Newsweek, June 29 The cover story predicts the fall of Islamic theocracy—though not necessarily the current regime—in Iran. The regime, based on the "divine" appointment of a supreme leader, now faces more dissent than ever: Top clerics are divided, and there are millions of Iranians who no longer believe in the government's ideology. It will now be able to maintain power only by military intimidation. When it comes, the end of a 30-year experiment in political Islam will make waves across the Muslim world. … A profile of Iran's Ayatollah Khamenei describes how the idealistic Shia cleric who loved poetry about oppression has become "that cold, hard weight of authority" he once chafed under. His complicated relationships with other members of the government go back decades, and his "indulgent" support for President Ahmadinejad suggests power has given him "tunnel vision."
The New Yorker, June 29
A resident of Tehran describes participating in the first post-election march on June 15: "Contrary to the caricature, the demonstrators around me represented an impressive cross-section of Iranian society." In addition to the "chaff"—young, restless demonstrators the regime hoped to paint as irreverent and pro-West—there were plenty of "pious, middle-aged Iranians." The author finds Iranians, with their culture of independence and verbal prowess, particularly skillful at composing political chants. … A piece profiles James Hansen, director of NASA's Goddard Institute for Space Studies. A shy climate scientist whose research prompted the first climate-change story in the New York Times, Hansen has recently been seen marching in the streets of Washington, D.C. He believes that "the threat of global warming is far greater than even he realized" and that all coal-burning power plants must be shut down in the next two decades if we're to reverse the damage.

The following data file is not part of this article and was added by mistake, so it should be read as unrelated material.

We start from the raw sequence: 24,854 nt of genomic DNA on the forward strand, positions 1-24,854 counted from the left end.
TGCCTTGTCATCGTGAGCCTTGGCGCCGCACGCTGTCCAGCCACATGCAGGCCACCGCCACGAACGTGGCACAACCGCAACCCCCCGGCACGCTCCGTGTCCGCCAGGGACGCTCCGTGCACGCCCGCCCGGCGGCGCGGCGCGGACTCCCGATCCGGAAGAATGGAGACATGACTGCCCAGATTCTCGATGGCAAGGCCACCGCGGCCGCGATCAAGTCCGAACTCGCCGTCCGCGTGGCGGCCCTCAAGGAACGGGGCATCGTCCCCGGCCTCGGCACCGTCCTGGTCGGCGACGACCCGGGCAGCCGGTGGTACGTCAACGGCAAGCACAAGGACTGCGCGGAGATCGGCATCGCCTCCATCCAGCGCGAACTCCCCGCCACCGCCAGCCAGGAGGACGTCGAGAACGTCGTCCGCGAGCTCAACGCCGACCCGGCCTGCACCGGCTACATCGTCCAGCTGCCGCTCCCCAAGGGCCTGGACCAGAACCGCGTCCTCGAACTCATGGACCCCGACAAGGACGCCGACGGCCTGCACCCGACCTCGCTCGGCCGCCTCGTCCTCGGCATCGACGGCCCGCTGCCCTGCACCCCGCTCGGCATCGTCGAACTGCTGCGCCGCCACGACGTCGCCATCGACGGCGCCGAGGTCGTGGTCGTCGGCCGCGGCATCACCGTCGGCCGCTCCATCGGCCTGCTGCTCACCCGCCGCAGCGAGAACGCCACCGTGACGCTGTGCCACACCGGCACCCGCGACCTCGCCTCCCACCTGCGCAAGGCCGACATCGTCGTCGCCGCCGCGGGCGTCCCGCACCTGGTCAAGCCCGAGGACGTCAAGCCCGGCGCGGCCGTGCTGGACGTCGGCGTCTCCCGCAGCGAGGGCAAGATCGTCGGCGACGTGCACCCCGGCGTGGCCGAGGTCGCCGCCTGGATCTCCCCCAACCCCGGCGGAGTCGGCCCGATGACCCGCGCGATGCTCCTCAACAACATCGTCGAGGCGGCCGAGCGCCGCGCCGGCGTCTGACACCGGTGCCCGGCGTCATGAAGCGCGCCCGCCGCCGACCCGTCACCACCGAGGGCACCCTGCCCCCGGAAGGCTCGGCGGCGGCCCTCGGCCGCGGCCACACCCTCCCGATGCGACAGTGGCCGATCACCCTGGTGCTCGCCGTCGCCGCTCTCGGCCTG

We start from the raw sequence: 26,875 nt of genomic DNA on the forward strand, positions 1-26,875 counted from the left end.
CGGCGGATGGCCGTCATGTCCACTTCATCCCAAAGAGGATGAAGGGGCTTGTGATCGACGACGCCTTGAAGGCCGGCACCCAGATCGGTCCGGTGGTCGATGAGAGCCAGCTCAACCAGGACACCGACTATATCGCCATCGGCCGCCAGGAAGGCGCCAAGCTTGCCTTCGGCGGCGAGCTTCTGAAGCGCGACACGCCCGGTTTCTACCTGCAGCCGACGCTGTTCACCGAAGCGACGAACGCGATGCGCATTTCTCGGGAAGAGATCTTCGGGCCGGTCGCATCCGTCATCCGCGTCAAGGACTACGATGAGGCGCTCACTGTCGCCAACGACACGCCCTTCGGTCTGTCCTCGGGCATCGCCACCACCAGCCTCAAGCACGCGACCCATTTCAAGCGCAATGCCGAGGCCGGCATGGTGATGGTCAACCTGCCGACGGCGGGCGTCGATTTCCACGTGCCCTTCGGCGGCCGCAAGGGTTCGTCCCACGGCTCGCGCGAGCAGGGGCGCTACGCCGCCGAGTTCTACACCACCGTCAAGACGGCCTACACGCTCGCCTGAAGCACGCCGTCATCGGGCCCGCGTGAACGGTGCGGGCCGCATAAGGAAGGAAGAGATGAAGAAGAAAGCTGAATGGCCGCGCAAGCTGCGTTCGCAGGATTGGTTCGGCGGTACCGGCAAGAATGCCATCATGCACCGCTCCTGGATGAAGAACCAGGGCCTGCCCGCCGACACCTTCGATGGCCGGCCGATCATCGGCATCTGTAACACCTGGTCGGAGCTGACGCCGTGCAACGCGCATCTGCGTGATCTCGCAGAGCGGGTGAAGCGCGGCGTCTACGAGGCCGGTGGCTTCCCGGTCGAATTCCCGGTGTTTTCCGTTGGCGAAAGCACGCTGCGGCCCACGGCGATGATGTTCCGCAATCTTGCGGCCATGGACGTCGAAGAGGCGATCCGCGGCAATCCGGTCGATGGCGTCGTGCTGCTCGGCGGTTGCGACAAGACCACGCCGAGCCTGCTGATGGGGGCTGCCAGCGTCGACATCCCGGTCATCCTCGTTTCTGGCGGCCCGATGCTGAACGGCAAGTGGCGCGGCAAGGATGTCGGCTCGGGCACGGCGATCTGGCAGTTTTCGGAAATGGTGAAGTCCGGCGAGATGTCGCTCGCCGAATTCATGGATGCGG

Weekly Standard, June 29 The cover story argues that whatever happens in Iran, the Islamic Republic as we know it is over. The government's decision to announce the election result so quickly—without even making reasonable efforts to have it appear genuine—"shows how insular and insecure Khamenei, a politicized cleric of some intellectual sensitivity, has become." Questions about the future of a "supreme leader" in Iran were being discussed before this month's election, and Khamenei's handling of the situation has all but ensured he'll be the end of the line. … A column argues that President Obama has succumbed to a "false choice" between supporting Iran's opposition and keeping open communication with the regime about nuclear weapons. "Obama's respectful overtures to Iran's leaders evoked only angry recriminations against America and no sign of willingness to settle differences on nuclear arms or anything else."
New York, June 29
An article explores the "gay generation gap," a divide between older gays who lived through the AIDS epidemic and younger ones who smile at protests and don't think anger has a place in the gay rights movement. The "cultural language" many over-40 gays grew up learning so they could be admitted to the club is dead to young gays, and "the notion of quasi-parental gay mentorship feels ancient."… A column praises President Obama for wanting to be "a serious foreign-policy president." Obama has thrown himself into the most difficult issue (Israel and Palestine), with a simple strategy: get Israel to make a concession and then demand that Arab nations make one. With a smart team and Jewish members of Congress on his side, the president may get more results than Democratic presidents are known for. … Twelve writers recount their most memorable summer flings.
Wired, July 2009 The cover story charts the rise of "living by numbers," a phenomenon best illustrated by Apple and Nike's "Nike+" system. The system consists of an embedded shoe chip that beams information about your running habits to your iPod, then uploads complete statistics to a Web site. People who use it more than five times become hooked on what it tells them about themselves and allow Nike to track broad exercise trends. … An article spies on Facebook's plans for world conquest, which have led to a "full-blown battle over the future of the internet" with the growing company's biggest rival: Google. Facebook envisions a more "humanized" Web with the social network at the center—"in other words, where Google is right now." Facebook thinks its vast databases of intimate user information—personal details Google can't match—will help it land the huge, expensive brand-advertising accounts that have consistently eluded Google's grasp.